Senator Aument Statement on Governor Wolf’s Announcement of Counties to Move into Yellow Phase of Reopening
Counties in northwest and northcentral Pennsylvania will move to the yellow phase of COVID-19 reopening on May 8, while all other counties in the state will remain under Governor Wolf’s stay-at-home order, according to Governor Wolf’s announcement today.
The yellow phase of reopening will allow some businesses with in-person operations to open under strict health guidelines and building safety orders to reduce the risk of infection. Telework must still continue where feasible. Schools closures and restrictions on congregate care, prison visitation, and large gatherings of more than 25 people will remain in place. Indoor recreation, health and wellness facilities, and entertainment venues will remain closed, and restaurants and bars will still be limited to carry-out and delivery only.
Counties moving to the yellow phase include: Bradford, Cameron, Centre, Clarion, Clearfield, Clinton, Crawford, Elk, Erie, Forest, Jefferson, Lawrence, Lycoming, McKean, Mercer, Montour, Northumberland, Potter, Snyder, Sullivan, Tioga, Union, Venango, and Warren. All other counties in Pennsylvania will remain under Governor Wolf’s stay-at-home order. Only businesses deemed life-sustaining by the Wolf Administration are permitted to operate in those areas of the state.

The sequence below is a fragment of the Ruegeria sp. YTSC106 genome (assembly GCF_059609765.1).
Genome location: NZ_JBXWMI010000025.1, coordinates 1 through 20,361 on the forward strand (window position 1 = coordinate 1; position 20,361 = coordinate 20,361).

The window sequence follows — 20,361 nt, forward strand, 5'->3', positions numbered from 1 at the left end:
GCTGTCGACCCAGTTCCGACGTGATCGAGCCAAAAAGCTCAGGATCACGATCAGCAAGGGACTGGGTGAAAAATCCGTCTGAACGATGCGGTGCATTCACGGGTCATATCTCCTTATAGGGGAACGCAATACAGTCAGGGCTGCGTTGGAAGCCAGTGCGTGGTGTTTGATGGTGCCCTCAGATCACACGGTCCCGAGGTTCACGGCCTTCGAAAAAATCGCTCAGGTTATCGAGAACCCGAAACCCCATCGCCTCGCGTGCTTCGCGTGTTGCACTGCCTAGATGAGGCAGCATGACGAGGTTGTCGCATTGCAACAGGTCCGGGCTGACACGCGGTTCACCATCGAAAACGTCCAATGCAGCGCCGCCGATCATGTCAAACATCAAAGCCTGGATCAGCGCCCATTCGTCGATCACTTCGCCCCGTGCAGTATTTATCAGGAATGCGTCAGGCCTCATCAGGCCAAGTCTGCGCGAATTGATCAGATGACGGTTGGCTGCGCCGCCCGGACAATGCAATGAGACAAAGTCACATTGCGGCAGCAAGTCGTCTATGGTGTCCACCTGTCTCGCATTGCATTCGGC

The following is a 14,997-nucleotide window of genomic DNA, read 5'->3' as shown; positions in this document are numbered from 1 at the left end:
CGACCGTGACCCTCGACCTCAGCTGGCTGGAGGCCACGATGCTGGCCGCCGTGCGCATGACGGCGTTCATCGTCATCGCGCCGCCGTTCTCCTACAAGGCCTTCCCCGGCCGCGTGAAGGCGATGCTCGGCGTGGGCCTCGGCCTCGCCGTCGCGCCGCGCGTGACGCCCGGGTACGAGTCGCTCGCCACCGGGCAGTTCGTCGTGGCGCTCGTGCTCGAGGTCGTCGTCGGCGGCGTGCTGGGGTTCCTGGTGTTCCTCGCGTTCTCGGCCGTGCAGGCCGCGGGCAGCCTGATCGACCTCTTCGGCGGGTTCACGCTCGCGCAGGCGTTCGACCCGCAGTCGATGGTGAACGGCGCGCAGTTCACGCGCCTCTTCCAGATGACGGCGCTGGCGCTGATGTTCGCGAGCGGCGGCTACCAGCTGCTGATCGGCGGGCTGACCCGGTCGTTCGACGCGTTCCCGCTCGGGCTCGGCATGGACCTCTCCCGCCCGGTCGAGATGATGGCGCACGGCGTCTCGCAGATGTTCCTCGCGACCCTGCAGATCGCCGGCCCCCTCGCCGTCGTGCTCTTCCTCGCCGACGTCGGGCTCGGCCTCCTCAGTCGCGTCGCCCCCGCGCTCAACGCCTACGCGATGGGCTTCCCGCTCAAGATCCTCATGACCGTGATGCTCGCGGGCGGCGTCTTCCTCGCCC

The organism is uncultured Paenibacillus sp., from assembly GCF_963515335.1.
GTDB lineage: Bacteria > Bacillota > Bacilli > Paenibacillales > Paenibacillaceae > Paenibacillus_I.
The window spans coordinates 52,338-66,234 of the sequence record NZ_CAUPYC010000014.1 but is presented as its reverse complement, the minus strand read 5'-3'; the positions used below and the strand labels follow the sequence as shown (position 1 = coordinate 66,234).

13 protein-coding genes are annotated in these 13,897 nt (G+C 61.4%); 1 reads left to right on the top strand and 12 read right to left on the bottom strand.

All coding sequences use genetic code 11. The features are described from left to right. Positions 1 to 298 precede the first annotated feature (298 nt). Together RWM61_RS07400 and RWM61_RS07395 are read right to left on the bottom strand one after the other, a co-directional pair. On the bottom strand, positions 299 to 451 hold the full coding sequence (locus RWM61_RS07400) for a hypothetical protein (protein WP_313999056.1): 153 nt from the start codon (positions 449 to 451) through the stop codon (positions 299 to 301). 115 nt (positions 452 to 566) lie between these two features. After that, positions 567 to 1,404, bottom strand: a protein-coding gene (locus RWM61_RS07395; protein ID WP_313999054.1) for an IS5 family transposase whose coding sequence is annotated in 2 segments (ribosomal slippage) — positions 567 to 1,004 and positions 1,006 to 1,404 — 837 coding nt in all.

I am deeply frustrated that no restrictions have been lifted for local employers and workers who can safely operate in counties that are still in the red phase.
We were told by Governor Wolf and his Administration at the beginning of his shutdown order that the purpose of these severe actions was to flatten the curve and prevent our healthcare system from becoming overwhelmed by cases. But now that significant progress towards both of those goals has been made, it seems that the Administration’s focus has shifted to a new goal –preventing all Pennsylvanians from getting sick. While I am certainly concerned about the public health impacts of reopening, it is clear that there are businesses in Lancaster County right now that could be open and operating in accordance with health and safety guidelines from the U.S. Centers for Disease Control (CDC) to protect their patrons and employees appropriately. It is unfair and unacceptable that the Governor continues to enforce such strict orders on Pennsylvanians, despite the fact that his own Health Department has said that the original goals of such orders have been achieved.
The full press release can be viewed here.
Aument, Yudichak Propose Changes to Governor’s Emergency Declaration Powers to Promote Greater Collaboration, Transparency
Responding to concerns about the Wolf Administration’s handling of some aspects of the COVID-19 crisis, I along with Senator John Yudichak (I-14) outlined a plan yesterday that would bring more collaboration and transparency to the process of responding to emergencies.